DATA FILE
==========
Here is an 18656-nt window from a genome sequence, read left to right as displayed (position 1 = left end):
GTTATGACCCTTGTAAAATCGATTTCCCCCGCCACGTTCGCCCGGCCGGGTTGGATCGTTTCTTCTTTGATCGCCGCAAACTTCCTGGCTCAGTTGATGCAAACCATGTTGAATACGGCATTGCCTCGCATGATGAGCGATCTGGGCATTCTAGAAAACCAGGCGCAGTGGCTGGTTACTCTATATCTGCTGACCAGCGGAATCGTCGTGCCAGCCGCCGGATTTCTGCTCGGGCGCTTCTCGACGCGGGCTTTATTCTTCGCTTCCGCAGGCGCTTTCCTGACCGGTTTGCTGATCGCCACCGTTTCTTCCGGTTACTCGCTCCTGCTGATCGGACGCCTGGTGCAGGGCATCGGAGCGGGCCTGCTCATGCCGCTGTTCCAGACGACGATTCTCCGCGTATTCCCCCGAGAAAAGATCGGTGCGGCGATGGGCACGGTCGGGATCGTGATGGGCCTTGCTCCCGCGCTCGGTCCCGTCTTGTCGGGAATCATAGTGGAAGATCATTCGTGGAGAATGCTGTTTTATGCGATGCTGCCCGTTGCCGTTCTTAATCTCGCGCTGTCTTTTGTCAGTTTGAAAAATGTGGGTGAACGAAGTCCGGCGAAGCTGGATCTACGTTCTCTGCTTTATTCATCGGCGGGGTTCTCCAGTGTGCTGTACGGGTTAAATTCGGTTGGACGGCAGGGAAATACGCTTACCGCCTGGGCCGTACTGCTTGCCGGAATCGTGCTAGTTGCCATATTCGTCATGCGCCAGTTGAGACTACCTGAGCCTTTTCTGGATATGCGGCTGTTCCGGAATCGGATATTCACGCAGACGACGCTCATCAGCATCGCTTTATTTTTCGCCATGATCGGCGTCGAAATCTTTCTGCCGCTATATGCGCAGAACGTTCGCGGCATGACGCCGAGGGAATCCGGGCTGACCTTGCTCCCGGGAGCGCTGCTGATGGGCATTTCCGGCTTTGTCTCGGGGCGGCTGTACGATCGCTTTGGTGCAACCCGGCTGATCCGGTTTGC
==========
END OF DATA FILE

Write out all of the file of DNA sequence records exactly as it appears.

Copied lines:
Here is an 18656-nt window from a genome sequence, read left to right as displayed (position 1 = left end):
GTTATGACCCTTGTAAAATCGATTTCCCCCGCCACGTTCGCCCGGCCGGGTTGGATCGTTTCTTCTTTGATCGCCGCAAACTTCCTGGCTCAGTTGATGCAAACCATGTTGAATACGGCATTGCCTCGCATGATGAGCGATCTGGGCATTCTAGAAAACCAGGCGCAGTGGCTGGTTACTCTATATCTGCTGACCAGCGGAATCGTCGTGCCAGCCGCCGGATTTCTGCTCGGGCGCTTCTCGACGCGGGCTTTATTCTTCGCTTCCGCAGGCGCTTTCCTGACCGGTTTGCTGATCGCCACCGTTTCTTCCGGTTACTCGCTCCTGCTGATCGGACGCCTGGTGCAGGGCATCGGAGCGGGCCTGCTCATGCCGCTGTTCCAGACGACGATTCTCCGCGTATTCCCCCGAGAAAAGATCGGTGCGGCGATGGGCACGGTCGGGATCGTGATGGGCCTTGCTCCCGCGCTCGGTCCCGTCTTGTCGGGAATCATAGTGGAAGATCATTCGTGGAGAATGCTGTTTTATGCGATGCTGCCCGTTGCCGTTCTTAATCTCGCGCTGTCTTTTGTCAGTTTGAAAAATGTGGGTGAACGAAGTCCGGCGAAGCTGGATCTACGTTCTCTGCTTTATTCATCGGCGGGGTTCTCCAGTGTGCTGTACGGGTTAAATTCGGTTGGACGGCAGGGAAATACGCTTACCGCCTGGGCCGTACTGCTTGCCGGAATCGTGCTAGTTGCCATATTCGTCATGCGCCAGTTGAGACTACCTGAGCCTTTTCTGGATATGCGGCTGTTCCGGAATCGGATATTCACGCAGACGACGCTCATCAGCATCGCTTTATTTTTCGCCATGATCGGCGTCGAAATCTTTCTGCCGCTATATGCGCAGAACGTTCGCGGCATGACGCCGAGGGAATCCGGGCTGACCTTGCTCCCGGGAGCGCTGCTGATGGGCATTTCCGGCTTTGTCTCGGGGCGGCTGTACGATCGCTTTGGTGCAACCCGGCTGATCCGGTTTGC